How adapting to a new country is all about attitude

For students studying overseas and feeling homesick it turns out it isn’t the time spent in your new country that will change how you feel, it’s your attitude.

New Monash Business School research investigates how foreign students use the media and adapt to life at Chinese universities.

The researchers assumed that cultural adaptation would correlate to the time spent in China. This was not the case.

“It turns out that cultural adaptation is not so much based on time but rather if you want to fit in,” says Monash Business School’s Professor Rick Krever.

International student

“We found the American students who go to study in China because they are genuinely interested in Chinese culture, really immerse themselves and adapt well to the new environment. However, African students who are there simply to get a degree tend not to culturally adapt.

“We found that an American student may be far more adapted to Chinese culture within a year compared to an African student who may have been in China for seven years.”

Foreign student attitudes to life in China were very different depending on the reason why they were there. Unlike students who study in western countries that export their higher education, students study in China for vastly different reasons.

They may be very interested in Chinese culture or because they are from a less-developed country that may be supported by Chinese scholarships.

Different motivations help explain why Americans generally tended to spend a relatively short time in China, whereas Africans spent relatively longer.

We found that an American student may be far more adapted to Chinese culture within a year compared to an African student who may have been in China for seven years.

Professor Rick Krever

Professor Krever has jointly published the findings in a paper titled ‘Media use and cultural adaptation by foreign students in Chinese universities’, with Monash University colleague Runping Zhu.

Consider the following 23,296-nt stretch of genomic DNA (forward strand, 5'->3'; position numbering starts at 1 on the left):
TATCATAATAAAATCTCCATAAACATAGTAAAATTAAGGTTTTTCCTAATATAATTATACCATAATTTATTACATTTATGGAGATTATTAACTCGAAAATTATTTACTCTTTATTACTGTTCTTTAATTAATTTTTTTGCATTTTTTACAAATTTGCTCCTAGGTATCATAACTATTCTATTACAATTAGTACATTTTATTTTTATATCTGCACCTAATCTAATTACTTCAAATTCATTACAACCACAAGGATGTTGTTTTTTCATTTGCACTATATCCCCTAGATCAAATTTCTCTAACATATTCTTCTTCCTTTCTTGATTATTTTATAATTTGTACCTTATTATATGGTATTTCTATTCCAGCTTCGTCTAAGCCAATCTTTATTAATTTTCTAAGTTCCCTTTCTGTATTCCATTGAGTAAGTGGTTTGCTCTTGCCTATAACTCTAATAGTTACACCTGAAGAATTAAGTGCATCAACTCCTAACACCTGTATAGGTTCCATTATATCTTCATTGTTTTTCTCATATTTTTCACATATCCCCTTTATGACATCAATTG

“Feedback from Chinese students indicates that they are more likely to seek out and befriend Americans than other groups, no doubt contributing to cultural adaptation of this group,” the paper says.

For these reasons Americans tend to adapt faster than Asians and Europeans with Africans generally the least culturally adapted.

The research also found that Americans hold much more positive attitudes about China than Africans. Americans and Asians are more likely to have friendships with local Chinese than African and European students.

It is not surprising therefore that American students were found to be the most satisfied with their life in China, followed by those from Europe and then Africa.

The research was based on 288 survey responses and 28 detailed interviews of international students from eight different universities in Dalian. Most of the students surveyed were Asian, European and African with a smaller number from the United States.

The most popular area of study was business and around 68% of the students were between the ages of 21 and 25. Around 69% of the students had lived in China for three years or less. Only around 4% of respondents had lived in China for more than six years.

City life in China

The survey consisted of 55 questions falling into the categories of media use patterns, cultural adaptation process and demographic features.

The research also studied the changing use of media as students adapt to their new environment.

“We found the foreign students who were adapting were really reading the Chinese news. They had a genuine curiosity to find out where the Chinese were getting their ideas from,” says Professor Krever.

As students become immersed in Chinese culture, their use of media also changes. Those who felt they weren’t culturally adapted used the internet mainly for maintaining contact with people at home.

Those who had medium levels of cultural adaptation used the internet to read news in their home countries and also for study . Finally, students who were very culturally adapted used the internet primarily to study.

A similar pattern was seen with phone use. At the beginning most students used their phone to call family members or friends at home as well as to read information about their home country. Those who were culturally adapted used their phone to contact classmates and friends in China and to read news about China.

However, no matter how culturally immersed a foreign student was, it did not prompt them to move to using Chinese social media accounts. Facebook, Twitter and YouTube are blocked in China as are many other online information sources.

“It was unexpected that the American students who were adept at getting involved in the local culture still didn’t pick up the local social media,” Professor Krever says.

“That is they would watch the Chinese soap operas on television but wouldn’t communicate in the same social groups as the local Chinese such as WeChat. There was no evidence of exclusion but they never made it into the tight social network.”

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